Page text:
Bell Lumber expands utility pole operations with acquisition

Utility pole from Bell Lumber.

NEW BRIGHTON, Minn. -- Bell Lumber & Pole Company has acquired the assets of The Oeser Company, a utility pole manufacturer and supplier located in Bellingham, Wash. The transaction enables Bell to further establish itself as a leading supplier of utility poles in North America, advancing Bell's presence in the Pacific Northwest, the company said.

Founded in 1929, the 93-year-old, family-owned producer of treated wood products – from procurement to finished goods – primarily serves the electric utility industry.

Oeser and Bell have conducted business together for decades in support of their respective operations. As a result, Bell and Oeser will be an excellent fit for each other both culturally and professionally, said Tom Bell, president and owner of Bell Lumber & Pole.

Bell Lumber wood pilings
Bell Lumber wood pilings.

"Oeser already shares many of the same values we prioritize here at Bell," said Bell. "We share a values-driven, family-business culture, with similar products and processes, and a focus on caring for customers, community, and serving the greater good."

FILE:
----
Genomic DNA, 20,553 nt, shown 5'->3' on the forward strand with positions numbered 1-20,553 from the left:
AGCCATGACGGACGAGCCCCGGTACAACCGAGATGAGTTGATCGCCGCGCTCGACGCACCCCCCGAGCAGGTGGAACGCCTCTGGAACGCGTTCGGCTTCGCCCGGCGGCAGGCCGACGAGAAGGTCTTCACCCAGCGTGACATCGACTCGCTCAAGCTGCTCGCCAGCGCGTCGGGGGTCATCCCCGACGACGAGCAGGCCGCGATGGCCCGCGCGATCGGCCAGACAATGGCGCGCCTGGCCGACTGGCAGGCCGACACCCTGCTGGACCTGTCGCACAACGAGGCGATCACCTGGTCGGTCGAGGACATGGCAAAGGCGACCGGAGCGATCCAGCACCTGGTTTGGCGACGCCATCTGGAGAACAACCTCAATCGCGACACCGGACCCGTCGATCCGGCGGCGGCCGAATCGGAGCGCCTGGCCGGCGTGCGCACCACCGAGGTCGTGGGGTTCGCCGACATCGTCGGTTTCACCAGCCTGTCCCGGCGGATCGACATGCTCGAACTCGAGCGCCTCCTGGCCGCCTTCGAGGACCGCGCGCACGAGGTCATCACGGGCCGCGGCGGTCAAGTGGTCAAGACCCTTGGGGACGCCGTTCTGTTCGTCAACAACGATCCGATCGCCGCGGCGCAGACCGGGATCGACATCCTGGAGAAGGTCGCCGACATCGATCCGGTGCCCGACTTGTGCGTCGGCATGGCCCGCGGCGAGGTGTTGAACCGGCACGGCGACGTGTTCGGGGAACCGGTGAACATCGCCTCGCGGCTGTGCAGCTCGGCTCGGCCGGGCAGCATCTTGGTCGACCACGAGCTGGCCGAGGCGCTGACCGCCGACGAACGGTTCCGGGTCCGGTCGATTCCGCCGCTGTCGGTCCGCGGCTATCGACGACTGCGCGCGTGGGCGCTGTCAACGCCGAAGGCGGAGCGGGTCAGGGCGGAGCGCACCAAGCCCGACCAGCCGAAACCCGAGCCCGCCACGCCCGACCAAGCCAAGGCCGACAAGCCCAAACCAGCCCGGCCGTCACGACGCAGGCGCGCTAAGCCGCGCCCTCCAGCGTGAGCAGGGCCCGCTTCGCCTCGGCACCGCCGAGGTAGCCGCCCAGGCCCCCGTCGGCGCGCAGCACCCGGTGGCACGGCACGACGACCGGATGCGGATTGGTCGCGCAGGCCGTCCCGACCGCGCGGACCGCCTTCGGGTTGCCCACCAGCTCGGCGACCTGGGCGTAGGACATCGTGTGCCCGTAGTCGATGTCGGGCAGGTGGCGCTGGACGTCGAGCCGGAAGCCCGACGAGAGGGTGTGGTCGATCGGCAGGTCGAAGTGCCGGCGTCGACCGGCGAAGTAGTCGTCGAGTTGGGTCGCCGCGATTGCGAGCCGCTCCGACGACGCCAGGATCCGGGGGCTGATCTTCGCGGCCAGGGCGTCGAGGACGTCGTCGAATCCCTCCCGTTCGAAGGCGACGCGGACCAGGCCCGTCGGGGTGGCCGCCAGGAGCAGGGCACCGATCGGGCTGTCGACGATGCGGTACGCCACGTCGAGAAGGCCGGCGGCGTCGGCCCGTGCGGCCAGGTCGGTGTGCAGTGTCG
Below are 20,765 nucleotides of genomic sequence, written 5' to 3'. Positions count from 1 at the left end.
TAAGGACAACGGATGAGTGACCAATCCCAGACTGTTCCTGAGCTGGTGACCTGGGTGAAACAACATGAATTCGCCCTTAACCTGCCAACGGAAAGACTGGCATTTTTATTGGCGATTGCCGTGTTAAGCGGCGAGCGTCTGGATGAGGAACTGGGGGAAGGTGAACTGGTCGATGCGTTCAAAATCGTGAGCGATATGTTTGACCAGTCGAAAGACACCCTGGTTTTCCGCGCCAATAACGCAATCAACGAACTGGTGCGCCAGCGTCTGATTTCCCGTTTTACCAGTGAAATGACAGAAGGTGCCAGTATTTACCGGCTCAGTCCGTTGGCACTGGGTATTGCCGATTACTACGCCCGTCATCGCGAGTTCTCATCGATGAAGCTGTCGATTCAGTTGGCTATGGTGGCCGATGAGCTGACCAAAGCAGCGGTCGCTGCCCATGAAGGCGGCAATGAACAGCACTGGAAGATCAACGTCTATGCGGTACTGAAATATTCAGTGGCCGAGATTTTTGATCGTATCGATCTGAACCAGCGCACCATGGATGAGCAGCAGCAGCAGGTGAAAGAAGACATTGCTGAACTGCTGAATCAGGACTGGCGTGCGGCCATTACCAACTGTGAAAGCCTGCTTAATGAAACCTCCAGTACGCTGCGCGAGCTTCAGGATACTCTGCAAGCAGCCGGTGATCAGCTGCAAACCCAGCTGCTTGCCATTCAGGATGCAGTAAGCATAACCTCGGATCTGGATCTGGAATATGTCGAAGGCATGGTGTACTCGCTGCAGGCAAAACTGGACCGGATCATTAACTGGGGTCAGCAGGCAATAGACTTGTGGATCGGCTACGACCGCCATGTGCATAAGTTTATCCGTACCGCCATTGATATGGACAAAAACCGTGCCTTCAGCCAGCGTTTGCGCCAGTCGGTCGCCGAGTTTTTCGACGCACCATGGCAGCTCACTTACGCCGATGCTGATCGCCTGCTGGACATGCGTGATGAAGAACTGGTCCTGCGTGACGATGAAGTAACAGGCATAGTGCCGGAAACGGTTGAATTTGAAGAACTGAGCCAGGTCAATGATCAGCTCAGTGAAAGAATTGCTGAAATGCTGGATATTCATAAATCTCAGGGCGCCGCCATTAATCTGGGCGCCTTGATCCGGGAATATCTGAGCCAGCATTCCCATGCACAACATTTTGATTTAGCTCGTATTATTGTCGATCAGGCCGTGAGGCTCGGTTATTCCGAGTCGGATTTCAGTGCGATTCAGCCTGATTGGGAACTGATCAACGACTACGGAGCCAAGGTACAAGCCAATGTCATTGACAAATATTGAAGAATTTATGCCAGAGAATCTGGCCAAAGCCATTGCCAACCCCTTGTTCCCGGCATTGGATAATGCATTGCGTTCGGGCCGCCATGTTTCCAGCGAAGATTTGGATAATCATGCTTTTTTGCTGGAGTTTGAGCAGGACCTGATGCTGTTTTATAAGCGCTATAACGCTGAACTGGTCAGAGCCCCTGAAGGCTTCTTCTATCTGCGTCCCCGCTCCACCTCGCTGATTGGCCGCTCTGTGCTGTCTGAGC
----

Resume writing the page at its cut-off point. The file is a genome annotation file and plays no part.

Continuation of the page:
"This is a great step forward for both Bell and the Oeser Operations," said Chris Secrist, owner of The Oeser Company. "I am confident that this will result in the ongoing operations of the Bellingham plant for decades to come. I am excited to be joining a team that cares just as deeply about its employees and serving customers as we do."


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Larry Adams | Editor

Larry Adams is a Chicago-based writer and editor who writes about how things get done. A former wire service and community newspaper reporter, Larry is an award-winning writer with more than three decades of experience. In addition to writing about woodworking, he has covered science, metrology, metalworking, industrial design, quality control, imaging, Swiss and micromanufacturing . He was previously a Tabbie Award winner for his coverage of nano-based coatings technology for the automotive industry. Larry volunteers for the historic preservation group, the Kalo Foundation/Ianelli Studios, and the science-based group, Chicago Council on Science and Technology (C2ST).